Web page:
Air France is launching an airline for millennials. Called, Joon, it aims to complement the supposed millennial lifestyle revolving around digital technology, convenience and low-cost.

The more I dug into the idea though the more detractors I found to the idea of targeting millennials. Marketing Week columnist Mark Ritson said segmenting an audience purely based on age is “stupid”. And targeting millennials “makes a mockery of just about every principle of basic segmentation”. As I career marketer I agree with this.

“Clearly millennials as a generational cohort do exist – they are the two billion people on the planet born between 1981 and 2000. But the idea that this giant army all want similar stuff or think in similar ways is clearly [rubbish].” (Mark used a much more vivid term in his original article.)

Marketing strategy

Of course, it’s basic marketing theory. Find out what your customers problems are, find a solution to that problem and then communicate with them about why your solution is better than everyone else’s. There are millennials who like rock music and there are those who like drum and bass or dubstep. One size doesn’t fit all.

A protection millennial solution might use the same digital, convenience and low-cost approach to Joon. If young people are more used to renewable contacts on phones and other services, perhaps an annually renewable term assurance would be better?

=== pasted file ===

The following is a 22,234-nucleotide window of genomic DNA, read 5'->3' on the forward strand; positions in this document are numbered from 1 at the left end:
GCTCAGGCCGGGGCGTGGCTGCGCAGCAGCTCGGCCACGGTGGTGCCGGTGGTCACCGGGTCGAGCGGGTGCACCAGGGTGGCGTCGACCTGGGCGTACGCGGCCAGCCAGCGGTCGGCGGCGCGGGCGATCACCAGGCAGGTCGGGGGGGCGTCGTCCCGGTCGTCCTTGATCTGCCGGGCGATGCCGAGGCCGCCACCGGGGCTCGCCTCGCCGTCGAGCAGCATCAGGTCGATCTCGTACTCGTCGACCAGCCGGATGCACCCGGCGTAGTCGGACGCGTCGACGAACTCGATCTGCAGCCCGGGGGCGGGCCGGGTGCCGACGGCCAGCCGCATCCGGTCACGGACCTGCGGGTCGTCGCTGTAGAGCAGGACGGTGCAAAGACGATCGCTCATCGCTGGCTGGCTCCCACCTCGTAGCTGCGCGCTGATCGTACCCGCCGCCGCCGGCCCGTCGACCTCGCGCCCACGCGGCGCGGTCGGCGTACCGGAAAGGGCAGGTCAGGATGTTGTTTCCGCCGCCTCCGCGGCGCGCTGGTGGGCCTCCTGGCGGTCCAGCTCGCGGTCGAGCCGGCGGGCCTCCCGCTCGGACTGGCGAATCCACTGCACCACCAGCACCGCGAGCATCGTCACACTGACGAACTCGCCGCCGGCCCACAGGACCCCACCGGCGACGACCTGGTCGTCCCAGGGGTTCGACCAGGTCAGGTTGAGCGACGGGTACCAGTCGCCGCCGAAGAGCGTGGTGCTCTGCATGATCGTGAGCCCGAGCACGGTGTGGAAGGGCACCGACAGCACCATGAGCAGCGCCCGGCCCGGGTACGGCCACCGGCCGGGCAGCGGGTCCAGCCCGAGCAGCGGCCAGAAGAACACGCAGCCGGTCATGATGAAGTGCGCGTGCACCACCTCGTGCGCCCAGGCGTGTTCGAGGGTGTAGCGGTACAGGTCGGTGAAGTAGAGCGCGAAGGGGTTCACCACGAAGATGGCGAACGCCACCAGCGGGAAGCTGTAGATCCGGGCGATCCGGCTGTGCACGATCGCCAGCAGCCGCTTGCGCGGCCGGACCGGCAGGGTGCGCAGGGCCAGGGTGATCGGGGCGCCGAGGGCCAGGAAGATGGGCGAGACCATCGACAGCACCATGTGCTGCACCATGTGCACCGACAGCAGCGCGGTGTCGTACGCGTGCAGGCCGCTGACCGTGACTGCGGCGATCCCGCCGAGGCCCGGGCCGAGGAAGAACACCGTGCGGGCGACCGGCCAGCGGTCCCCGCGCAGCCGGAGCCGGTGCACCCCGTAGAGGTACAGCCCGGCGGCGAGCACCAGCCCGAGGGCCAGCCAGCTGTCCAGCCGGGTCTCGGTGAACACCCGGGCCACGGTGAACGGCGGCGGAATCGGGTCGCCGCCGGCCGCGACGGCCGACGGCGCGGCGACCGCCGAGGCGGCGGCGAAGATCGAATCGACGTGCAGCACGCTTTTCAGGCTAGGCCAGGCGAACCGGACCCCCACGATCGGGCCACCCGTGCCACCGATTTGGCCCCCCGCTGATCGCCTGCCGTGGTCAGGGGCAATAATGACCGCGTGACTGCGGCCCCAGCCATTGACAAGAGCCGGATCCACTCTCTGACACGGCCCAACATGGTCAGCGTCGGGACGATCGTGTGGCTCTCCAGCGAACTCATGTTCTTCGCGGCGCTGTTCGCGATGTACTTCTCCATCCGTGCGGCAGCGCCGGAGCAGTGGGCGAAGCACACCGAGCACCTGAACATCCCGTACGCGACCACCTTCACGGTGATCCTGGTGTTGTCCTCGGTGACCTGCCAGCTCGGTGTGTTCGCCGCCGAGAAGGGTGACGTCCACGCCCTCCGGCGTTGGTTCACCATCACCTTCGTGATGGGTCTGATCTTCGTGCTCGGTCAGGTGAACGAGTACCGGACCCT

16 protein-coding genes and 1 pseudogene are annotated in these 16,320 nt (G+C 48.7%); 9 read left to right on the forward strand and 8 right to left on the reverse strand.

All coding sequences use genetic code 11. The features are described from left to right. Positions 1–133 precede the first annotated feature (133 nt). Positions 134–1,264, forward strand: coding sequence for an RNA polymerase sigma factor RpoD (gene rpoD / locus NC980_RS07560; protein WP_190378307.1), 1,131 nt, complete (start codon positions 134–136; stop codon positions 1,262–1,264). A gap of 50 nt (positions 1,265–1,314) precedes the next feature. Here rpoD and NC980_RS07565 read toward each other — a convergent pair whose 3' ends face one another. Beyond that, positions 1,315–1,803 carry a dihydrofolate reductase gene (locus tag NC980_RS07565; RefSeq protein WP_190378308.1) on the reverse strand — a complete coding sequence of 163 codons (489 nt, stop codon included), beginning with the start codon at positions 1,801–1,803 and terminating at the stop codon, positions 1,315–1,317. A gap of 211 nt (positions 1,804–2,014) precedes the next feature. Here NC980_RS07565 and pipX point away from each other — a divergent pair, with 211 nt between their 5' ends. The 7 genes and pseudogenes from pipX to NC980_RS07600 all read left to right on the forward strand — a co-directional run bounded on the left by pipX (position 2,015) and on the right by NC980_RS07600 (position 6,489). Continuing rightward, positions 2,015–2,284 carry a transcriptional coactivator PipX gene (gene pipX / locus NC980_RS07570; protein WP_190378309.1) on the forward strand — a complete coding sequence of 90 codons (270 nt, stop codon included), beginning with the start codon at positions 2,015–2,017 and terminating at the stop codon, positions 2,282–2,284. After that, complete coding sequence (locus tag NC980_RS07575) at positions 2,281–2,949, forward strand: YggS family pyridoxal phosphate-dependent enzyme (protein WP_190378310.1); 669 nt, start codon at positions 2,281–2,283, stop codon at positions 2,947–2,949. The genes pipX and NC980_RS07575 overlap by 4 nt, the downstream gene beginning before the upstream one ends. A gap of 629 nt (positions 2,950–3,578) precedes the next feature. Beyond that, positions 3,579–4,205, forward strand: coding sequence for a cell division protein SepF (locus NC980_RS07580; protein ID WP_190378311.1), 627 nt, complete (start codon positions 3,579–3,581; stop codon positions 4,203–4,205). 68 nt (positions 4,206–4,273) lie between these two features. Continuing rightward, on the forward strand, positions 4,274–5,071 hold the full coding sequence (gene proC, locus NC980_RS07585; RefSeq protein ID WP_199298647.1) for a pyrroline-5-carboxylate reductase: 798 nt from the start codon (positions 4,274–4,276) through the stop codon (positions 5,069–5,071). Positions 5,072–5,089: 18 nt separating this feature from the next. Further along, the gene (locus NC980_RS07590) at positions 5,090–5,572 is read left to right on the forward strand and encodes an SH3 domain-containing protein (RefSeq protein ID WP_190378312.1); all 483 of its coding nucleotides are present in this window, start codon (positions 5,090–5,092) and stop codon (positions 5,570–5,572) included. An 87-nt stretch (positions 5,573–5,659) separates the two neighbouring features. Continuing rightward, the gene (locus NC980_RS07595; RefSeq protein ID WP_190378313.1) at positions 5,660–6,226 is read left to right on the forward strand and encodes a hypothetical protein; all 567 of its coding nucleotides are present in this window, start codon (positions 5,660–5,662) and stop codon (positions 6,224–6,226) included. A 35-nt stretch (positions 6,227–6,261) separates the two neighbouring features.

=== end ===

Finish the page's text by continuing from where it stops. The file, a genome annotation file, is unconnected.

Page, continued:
My conclusion, after reading up on the subject, was that whilst we need to talk to more younger customers and include them in our product development process, the recommendations of the speakers at the Protection Review Conference are the ones to follow.

Being simpler, more human and braver will ultimately work for all customers whether they belong to the millennial generation, that which came before and those that will come later.

Now it’s you turn:

How do you think we can be simpler, more human and braver. In any industry, not necessarily just financial services? Please leave a comment and share on social media.

If you need help keeping your marketing simpler – please get in touch and let’s talk about how I could help you.

Money Marketing Magazine published a shorter, edited version, of this article right here.

Maria Nedeva from academia to launching The Money Principle blog – MAF147